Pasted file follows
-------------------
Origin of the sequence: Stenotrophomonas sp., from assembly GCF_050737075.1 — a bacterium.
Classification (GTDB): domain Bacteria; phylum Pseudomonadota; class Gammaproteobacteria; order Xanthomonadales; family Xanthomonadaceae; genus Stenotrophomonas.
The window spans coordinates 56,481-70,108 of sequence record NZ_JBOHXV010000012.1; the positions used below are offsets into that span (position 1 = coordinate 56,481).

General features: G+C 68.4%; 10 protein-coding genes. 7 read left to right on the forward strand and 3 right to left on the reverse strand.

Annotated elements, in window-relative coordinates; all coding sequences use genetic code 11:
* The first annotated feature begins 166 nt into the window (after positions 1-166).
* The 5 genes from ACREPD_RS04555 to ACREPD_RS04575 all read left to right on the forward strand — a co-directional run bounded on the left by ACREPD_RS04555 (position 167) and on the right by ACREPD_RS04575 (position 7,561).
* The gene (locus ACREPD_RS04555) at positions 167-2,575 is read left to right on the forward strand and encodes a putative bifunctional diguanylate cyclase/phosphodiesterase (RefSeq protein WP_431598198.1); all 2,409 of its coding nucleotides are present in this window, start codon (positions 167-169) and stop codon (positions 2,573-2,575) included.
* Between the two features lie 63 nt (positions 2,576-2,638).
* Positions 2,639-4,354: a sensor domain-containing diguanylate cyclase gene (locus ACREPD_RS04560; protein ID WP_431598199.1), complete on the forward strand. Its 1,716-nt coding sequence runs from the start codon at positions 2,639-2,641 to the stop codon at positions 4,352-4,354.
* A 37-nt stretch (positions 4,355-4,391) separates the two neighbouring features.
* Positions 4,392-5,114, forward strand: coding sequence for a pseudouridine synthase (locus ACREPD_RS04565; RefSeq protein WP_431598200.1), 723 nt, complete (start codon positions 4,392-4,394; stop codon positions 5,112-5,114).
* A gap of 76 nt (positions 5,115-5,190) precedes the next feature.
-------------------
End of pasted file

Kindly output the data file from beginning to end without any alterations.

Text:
Origin of the sequence: Stenotrophomonas sp., from assembly GCF_050737075.1 — a bacterium.
Classification (GTDB): domain Bacteria; phylum Pseudomonadota; class Gammaproteobacteria; order Xanthomonadales; family Xanthomonadaceae; genus Stenotrophomonas.
The window spans coordinates 56,481-70,108 of sequence record NZ_JBOHXV010000012.1; the positions used below are offsets into that span (position 1 = coordinate 56,481).

General features: G+C 68.4%; 10 protein-coding genes. 7 read left to right on the forward strand and 3 right to left on the reverse strand.

Annotated elements, in window-relative coordinates; all coding sequences use genetic code 11:
* The first annotated feature begins 166 nt into the window (after positions 1-166).
* The 5 genes from ACREPD_RS04555 to ACREPD_RS04575 all read left to right on the forward strand — a co-directional run bounded on the left by ACREPD_RS04555 (position 167) and on the right by ACREPD_RS04575 (position 7,561).
* The gene (locus ACREPD_RS04555) at positions 167-2,575 is read left to right on the forward strand and encodes a putative bifunctional diguanylate cyclase/phosphodiesterase (RefSeq protein WP_431598198.1); all 2,409 of its coding nucleotides are present in this window, start codon (positions 167-169) and stop codon (positions 2,573-2,575) included.
* Between the two features lie 63 nt (positions 2,576-2,638).
* Positions 2,639-4,354: a sensor domain-containing diguanylate cyclase gene (locus ACREPD_RS04560; protein ID WP_431598199.1), complete on the forward strand. Its 1,716-nt coding sequence runs from the start codon at positions 2,639-2,641 to the stop codon at positions 4,352-4,354.
* A 37-nt stretch (positions 4,355-4,391) separates the two neighbouring features.
* Positions 4,392-5,114, forward strand: coding sequence for a pseudouridine synthase (locus ACREPD_RS04565; RefSeq protein WP_431598200.1), 723 nt, complete (start codon positions 4,392-4,394; stop codon positions 5,112-5,114).
* A gap of 76 nt (positions 5,115-5,190) precedes the next feature.